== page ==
Adult Swim spun off from its mothership, Cartoon Network, during 2005, but the germ of the channel idea actually happened about four years ago, when executives at Turner Broadcasting System Inc. realized the great potential of viewers 18-plus.
People in that wide, open-ended demo comprised about one-third of Cartoon Network’s audience base, according to executive vice president and general manager Jim Samples. So Cartoon began specifically targeting that group with a Sunday late-night block called Adult Swim, encoring on Thursdays.
It included a faux animated interview show, Space Ghost Coast to Coast, and the adventures of a food-based group of elite crime solvers, Aqua Teen Hunger Force.
“Given our success as a late-night destination, we decided late in 2004 to expand to overnight to meet the Nielsen definition of a network,” said Samples.
It debuted on March 29, 2005, as a separate service programmed from 11 p.m. to 5 a.m. And in its first 36 weeks, Adult Swim ranked first in cable among adults and males 18 to 24. It was also tops among adults and males 18 to 34 in 32 of those weeks.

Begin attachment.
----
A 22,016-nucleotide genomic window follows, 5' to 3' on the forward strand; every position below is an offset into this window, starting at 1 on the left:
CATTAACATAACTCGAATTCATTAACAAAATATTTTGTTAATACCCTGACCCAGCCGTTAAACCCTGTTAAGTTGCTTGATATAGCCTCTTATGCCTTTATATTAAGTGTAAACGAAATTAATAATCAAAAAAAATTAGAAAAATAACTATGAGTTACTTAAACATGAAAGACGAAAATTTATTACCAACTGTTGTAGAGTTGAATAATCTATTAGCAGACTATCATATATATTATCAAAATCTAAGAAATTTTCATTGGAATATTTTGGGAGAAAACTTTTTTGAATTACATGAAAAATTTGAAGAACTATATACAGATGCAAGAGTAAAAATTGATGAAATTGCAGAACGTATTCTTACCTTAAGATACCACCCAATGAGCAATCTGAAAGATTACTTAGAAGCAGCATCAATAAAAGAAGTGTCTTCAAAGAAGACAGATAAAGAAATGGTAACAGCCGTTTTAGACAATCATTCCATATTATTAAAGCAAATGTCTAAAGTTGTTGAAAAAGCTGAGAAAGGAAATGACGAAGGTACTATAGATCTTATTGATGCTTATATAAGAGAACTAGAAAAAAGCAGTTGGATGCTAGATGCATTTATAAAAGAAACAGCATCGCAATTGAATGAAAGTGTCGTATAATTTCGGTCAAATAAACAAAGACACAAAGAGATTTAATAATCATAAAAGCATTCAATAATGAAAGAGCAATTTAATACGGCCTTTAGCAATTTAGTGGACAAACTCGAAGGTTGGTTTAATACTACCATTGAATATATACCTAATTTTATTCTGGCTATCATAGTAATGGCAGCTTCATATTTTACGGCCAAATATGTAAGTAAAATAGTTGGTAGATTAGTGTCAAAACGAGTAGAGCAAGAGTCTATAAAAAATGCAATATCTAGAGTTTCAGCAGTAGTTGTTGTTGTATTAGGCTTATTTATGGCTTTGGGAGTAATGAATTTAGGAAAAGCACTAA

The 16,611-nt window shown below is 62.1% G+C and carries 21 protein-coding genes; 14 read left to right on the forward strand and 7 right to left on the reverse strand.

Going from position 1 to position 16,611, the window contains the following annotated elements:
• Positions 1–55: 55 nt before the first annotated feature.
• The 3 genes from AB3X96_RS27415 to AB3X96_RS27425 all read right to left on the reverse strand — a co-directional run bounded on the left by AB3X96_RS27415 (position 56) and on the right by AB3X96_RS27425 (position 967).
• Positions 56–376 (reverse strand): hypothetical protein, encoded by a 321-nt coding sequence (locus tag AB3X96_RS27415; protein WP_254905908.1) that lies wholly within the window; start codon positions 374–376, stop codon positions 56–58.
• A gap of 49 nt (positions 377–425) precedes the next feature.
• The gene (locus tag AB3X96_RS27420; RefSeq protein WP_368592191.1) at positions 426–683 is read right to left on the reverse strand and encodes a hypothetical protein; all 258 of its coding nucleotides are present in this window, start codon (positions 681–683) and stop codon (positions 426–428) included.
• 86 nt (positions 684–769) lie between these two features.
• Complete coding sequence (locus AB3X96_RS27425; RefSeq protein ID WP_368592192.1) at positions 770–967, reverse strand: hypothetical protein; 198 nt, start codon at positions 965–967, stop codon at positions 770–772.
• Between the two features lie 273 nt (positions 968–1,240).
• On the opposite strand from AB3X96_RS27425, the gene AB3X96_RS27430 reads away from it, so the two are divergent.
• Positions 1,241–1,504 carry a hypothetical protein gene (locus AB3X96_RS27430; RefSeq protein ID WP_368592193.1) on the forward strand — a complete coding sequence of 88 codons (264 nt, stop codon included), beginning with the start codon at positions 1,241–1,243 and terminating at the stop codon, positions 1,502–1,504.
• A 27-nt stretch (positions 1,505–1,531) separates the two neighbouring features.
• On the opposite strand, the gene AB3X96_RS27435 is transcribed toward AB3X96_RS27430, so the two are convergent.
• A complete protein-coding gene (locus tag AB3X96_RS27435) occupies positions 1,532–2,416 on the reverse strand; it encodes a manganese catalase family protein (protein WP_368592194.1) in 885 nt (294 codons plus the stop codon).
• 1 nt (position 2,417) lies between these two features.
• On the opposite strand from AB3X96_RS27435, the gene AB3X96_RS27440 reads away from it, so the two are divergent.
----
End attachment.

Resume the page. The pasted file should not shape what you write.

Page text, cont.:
Samples expects Adult Swim senior vice president Mike Lazzo and team to match this year’s new series output. “Five or six — that feels right. Of course, we’re also likely to see four, five or six new installments of existing shows, too. It’s a very fluid place.” — Mike Reynolds
The Window Smashers
If some enterprising research company tracked the decibel level of outraged remarks in the press about news pertaining to the media, it’s clear that the strong reaction to the practice of debuting theatrical films on TV on the same day they premiere in movie houses would be at the top of the list.
Some theater owners say it would destroy their business.
But as of this coming April, Rainbow Media Holdings plans to release two movies per month simultaneously in its IFC Center in New York the same day the films premiere on demand.
Meanwhile, 2929 Entertainment LP — owner of the production company HDNet Films, the Landmark Theatres chain and the HDNet and HDNet Movies channel duo — tested the day-and-date waters last year, and will increase the number of simultaneous releases in 2006 to a dozen.
Mark Cuban, co-owner of 2929 and cofounder, chairman and president of HDNet, brushes aside the theater-owner complaints. “Every major media and all but one theater company is a public company,” he wrote in a recent e-mail exchange. “None wants to add any risk to their stock price.” — Janet Stilson